In a very narrowly argued brief, the Administration calls for returning the cases to state court.
The Biden Administration, at the Supreme Court’s invitation, has now filed a brief giving its views about current lawsuits against oil companies. The gist of the brief is that the cases belong in state court., and that the Court should let that happen rather than stepping into the litigation. The brief is right about that, …CONTINUE READING
Cases were few, but one judge was years ahead of her time.
In an earlier post, I tried to figure out when the legal academy first discovered climate changes. As it turns out, it was almost a decade later when the federal courts took notice. Those first climate change cases shed light on how new issues get litigated and how courts respond to new science. My research …CONTINUE READING
Courts in other Western countries are stepping up to the climate challenge.
The atmosphere for climate litigation in our Supreme Court is decidedly chilly. Some of its peers in other countries have taken a much different approach. US lawyers tend to be inward focused, adept at understanding our own legal system but largely unaware of developments elsewhere. Here, I want to briefly summarize some key rulings. Germany. …CONTINUE READING
Last week featured some remarkable developments relating to climate policy.
Some events last week sent a strong signal that the tide is turning against fossil fuels. Each of the events standing alone would have been noteworthy. The clustering of these events dramatizes an important shift. To paraphrase Churchill, this may not be beginning of the end for fossil fuels, but at least it is the …CONTINUE READING
Here’s the state of play and some thoughts about the future.
Trump Administration has been a fertile source of litigation. With the election only about three months away, this seems like a good time to see how things stand in climate-related case. In a nutshell, climate litigation has been a growth industry under Trump, and the Administration has done poorly in court. The Current State of …CONTINUE READING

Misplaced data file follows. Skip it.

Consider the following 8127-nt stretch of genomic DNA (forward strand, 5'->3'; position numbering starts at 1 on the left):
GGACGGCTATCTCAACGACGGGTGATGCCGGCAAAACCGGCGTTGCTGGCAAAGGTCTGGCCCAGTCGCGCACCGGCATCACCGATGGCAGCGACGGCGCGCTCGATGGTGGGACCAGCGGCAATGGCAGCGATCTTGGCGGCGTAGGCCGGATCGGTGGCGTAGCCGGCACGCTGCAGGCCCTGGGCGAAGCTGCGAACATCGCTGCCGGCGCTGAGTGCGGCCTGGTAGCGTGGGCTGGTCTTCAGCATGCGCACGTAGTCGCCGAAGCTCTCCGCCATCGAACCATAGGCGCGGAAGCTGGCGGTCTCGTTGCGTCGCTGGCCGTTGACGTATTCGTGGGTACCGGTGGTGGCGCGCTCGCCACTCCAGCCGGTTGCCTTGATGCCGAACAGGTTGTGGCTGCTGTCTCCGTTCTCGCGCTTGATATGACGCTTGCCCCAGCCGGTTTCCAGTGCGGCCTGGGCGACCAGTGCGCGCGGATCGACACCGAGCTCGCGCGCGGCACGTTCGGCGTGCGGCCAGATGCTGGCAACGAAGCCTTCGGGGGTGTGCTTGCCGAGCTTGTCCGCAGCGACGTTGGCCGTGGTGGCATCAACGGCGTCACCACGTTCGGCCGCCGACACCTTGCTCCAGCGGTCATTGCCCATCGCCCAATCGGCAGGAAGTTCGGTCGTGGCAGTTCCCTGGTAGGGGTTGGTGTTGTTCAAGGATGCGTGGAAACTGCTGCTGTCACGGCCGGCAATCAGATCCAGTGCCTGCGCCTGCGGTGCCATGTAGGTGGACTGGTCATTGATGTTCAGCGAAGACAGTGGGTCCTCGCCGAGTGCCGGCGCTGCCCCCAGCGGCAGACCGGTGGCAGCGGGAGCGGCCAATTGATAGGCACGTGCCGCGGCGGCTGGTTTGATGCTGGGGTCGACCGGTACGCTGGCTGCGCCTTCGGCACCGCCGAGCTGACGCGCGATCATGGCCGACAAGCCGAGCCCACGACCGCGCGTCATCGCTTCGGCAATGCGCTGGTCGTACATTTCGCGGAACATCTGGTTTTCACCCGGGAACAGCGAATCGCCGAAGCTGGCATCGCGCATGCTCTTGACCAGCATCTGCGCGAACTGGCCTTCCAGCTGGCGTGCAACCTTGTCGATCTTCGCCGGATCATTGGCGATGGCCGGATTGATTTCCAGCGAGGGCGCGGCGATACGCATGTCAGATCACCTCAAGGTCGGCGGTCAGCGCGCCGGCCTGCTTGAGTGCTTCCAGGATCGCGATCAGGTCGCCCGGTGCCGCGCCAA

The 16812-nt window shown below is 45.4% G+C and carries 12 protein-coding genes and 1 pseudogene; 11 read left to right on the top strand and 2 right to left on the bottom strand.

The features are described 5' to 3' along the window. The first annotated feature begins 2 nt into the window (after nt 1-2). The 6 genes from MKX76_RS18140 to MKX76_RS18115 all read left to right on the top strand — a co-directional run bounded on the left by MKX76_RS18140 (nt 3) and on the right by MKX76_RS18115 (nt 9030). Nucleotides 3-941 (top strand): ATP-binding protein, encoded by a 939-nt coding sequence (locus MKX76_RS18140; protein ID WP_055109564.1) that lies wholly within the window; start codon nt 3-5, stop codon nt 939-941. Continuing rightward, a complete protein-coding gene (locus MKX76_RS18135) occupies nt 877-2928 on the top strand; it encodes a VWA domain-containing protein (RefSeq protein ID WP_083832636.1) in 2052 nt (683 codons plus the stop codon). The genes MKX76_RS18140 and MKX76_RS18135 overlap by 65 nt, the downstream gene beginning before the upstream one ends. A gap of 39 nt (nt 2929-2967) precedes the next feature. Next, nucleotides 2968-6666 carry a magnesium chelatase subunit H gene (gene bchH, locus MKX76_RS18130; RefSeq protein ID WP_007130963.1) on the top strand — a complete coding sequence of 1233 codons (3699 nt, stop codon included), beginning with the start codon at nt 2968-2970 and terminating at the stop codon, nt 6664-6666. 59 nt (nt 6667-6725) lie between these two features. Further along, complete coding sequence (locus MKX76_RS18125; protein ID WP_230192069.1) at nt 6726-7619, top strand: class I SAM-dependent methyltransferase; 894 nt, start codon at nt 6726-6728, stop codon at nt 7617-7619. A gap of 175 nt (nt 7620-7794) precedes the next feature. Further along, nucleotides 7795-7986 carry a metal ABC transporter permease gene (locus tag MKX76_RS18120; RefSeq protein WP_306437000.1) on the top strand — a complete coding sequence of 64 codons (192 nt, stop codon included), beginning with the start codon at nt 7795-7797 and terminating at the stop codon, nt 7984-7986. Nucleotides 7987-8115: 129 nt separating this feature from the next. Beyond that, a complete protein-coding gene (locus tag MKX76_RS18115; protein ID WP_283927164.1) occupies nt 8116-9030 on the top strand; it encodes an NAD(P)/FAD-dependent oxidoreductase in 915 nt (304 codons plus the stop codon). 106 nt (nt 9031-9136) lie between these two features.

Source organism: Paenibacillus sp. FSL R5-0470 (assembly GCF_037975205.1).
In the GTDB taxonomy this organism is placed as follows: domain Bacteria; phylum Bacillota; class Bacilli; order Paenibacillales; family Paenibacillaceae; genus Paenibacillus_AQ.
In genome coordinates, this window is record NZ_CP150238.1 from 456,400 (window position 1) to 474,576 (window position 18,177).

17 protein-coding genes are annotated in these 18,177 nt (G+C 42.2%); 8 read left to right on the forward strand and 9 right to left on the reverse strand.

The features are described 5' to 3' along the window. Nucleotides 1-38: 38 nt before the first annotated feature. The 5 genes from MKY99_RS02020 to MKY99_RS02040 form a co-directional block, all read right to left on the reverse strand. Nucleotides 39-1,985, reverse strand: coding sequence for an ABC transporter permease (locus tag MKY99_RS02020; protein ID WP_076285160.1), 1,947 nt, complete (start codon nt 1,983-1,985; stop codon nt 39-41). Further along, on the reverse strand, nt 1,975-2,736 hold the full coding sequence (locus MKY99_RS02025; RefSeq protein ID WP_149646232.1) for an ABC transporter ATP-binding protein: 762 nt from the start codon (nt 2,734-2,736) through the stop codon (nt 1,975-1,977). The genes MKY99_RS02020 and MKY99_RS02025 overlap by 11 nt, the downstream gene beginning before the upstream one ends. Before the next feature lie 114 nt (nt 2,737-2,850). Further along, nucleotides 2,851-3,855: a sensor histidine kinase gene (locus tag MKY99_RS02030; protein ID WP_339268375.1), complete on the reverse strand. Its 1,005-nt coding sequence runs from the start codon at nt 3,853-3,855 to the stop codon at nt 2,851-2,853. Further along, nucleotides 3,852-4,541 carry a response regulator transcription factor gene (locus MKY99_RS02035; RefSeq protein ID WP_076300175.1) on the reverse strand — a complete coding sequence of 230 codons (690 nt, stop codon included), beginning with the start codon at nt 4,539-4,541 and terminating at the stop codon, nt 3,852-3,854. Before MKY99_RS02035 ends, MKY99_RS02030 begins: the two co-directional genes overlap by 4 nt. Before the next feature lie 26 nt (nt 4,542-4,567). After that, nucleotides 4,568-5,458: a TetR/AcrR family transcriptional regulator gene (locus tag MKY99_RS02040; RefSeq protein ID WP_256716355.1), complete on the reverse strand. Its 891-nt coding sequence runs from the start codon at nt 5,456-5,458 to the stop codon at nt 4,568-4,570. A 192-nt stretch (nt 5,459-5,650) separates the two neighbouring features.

Which court has jurisdiction? State court or federal?
Yesterday, the Ninth Circuit ruled in favor of the plaintiffs in two climate change cases brought against the oil industry. The court ruled on a narrow but important procedural issue: whether the cases should be sent back to state court. Cities and counties should now be able to continue with the cases, in which they …CONTINUE READING
Flood of lawsuits follows publication of EPA rules to regulate power-plant GHGs
*Updated: Nov. 17, 2015* On Friday, October 23, 2015, the Federal Register formally published EPA’s rules to control greenhouse-gas emissions from fossil-fuel-fired power plants under the Clean Air Act. I described the basics of the rules after EPA released the unofficial text in August. The final text of the rule to regulate new and modified …CONTINUE READING
Along with Dan, I also have a response to the Ewing/Kysar paper at YLJ Online. (For those of your keeping score at home, two out of three commissioned responses were Legal Planet bloggers: we win!). It should surprise no one that while Dan’s is elegant and technical, mine is cranky and dyspeptic. Here’s the abstract: This …CONTINUE READING
In a recent article in the Yale Law Journal, Benjamin Ewing and Douglas Kysar discuss how other part of government can step in when Congress defaults on its responsibility to make public policy. Their article, Prods and Pleas: Limited Government in an Era of Unlimited Harm, focuses on the tort litigation involving climate change. Using …CONTINUE READING
The D.C. Circuit rejected efforts to stay EPA’s pending greenhouse gas regulations until the court decides the merits of the appeals. It could well take a year or more for the merits to be decided, so in the meantime EPA can move forward. The court order does not indicate any view on the merits of …CONTINUE READING